Robin I. M. Dunbar

Primate societies are unusually complex compared to those of other animals, and the need to manage such complexity is the main explanation for the fact that primates have unusually large brains. Primate sociality is based on bonded relationships that underpin coalitions, which in turn are designed to buffer individuals against the social stresses of living in large, stable groups. This is reflected in a correlation between social group size and neocortex size in primates (but not other species of animals), commonly known as the social brain hypothesis, although this relationship itself is the outcome of an underlying relationship between brain size and behavioral complexity. The relationship between brain size and group size is mediated, in humans at least, by mentalizing skills. Neuropsychologically, these are all associated with the size of units within the theory of mind network (linking prefrontal cortex and temporal lobe units). In addition, primate sociality involves a dual-process mechanism whereby the endorphin system provides a psychopharmacological platform off which the cognitive component is then built. This article considers the implications of these findings for the evolution of human cognition over the course of hominin evolution.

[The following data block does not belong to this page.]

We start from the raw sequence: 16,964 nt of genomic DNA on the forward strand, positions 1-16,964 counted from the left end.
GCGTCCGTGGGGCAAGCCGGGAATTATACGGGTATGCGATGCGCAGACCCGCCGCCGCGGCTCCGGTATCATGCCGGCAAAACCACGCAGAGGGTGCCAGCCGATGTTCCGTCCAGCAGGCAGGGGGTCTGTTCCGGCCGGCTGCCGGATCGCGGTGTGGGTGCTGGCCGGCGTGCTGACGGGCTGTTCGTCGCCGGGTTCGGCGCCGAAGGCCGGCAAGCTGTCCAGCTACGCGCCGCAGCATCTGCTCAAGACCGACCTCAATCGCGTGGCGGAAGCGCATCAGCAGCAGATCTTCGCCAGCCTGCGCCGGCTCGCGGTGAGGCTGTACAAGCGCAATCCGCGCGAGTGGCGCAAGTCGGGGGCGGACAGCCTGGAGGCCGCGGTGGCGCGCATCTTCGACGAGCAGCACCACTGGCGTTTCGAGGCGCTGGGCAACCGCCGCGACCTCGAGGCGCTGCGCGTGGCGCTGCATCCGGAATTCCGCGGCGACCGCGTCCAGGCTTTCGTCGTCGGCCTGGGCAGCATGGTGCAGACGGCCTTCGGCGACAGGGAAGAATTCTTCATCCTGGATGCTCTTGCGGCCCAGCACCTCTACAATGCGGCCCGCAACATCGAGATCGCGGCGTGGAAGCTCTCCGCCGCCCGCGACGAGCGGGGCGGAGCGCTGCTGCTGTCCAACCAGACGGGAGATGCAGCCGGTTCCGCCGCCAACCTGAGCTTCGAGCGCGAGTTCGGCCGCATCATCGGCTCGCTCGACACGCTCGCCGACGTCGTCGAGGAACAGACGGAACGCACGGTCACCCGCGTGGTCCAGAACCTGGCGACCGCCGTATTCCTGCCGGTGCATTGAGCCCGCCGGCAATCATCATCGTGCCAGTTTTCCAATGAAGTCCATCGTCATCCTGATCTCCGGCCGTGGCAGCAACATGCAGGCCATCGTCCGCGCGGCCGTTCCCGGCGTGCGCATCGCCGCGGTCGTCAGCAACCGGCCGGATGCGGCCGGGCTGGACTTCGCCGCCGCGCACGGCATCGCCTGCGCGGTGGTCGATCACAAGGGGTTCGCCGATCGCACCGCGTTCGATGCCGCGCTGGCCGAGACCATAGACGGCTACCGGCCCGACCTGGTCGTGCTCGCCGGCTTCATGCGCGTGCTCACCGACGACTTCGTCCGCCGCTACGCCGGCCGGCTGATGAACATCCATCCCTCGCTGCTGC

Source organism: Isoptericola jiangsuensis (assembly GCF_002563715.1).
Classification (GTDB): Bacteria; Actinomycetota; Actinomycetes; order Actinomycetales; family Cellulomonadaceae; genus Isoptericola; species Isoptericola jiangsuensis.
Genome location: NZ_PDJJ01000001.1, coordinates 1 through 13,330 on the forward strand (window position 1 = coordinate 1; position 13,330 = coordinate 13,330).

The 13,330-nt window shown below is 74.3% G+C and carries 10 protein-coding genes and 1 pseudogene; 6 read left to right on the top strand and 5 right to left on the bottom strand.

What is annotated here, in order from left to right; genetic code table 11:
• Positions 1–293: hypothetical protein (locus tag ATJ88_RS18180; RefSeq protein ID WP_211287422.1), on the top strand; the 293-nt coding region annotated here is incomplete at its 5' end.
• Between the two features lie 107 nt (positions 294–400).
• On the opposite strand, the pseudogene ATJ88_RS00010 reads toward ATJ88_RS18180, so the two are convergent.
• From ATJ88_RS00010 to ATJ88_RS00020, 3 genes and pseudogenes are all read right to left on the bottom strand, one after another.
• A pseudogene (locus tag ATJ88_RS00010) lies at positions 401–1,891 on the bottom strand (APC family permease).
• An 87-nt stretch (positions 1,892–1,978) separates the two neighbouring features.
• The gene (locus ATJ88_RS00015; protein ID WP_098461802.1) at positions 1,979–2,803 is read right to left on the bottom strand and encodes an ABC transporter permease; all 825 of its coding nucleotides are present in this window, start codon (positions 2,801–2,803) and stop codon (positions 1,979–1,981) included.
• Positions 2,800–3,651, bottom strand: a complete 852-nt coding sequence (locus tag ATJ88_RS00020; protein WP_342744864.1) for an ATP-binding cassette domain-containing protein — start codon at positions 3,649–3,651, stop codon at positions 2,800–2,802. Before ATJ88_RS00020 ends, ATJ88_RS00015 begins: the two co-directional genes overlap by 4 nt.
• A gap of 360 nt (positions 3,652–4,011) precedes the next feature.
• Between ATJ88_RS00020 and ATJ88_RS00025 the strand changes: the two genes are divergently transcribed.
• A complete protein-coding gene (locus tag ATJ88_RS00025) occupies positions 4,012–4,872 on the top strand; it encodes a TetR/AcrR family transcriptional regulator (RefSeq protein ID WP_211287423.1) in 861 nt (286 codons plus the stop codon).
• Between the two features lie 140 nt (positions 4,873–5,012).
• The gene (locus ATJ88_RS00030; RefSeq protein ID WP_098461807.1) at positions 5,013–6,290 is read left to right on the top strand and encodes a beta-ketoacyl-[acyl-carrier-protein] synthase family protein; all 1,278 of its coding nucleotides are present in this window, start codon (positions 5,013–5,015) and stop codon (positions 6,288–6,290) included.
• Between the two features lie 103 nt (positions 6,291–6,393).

Historical Psychology  

Noemi Pizarroso Lopez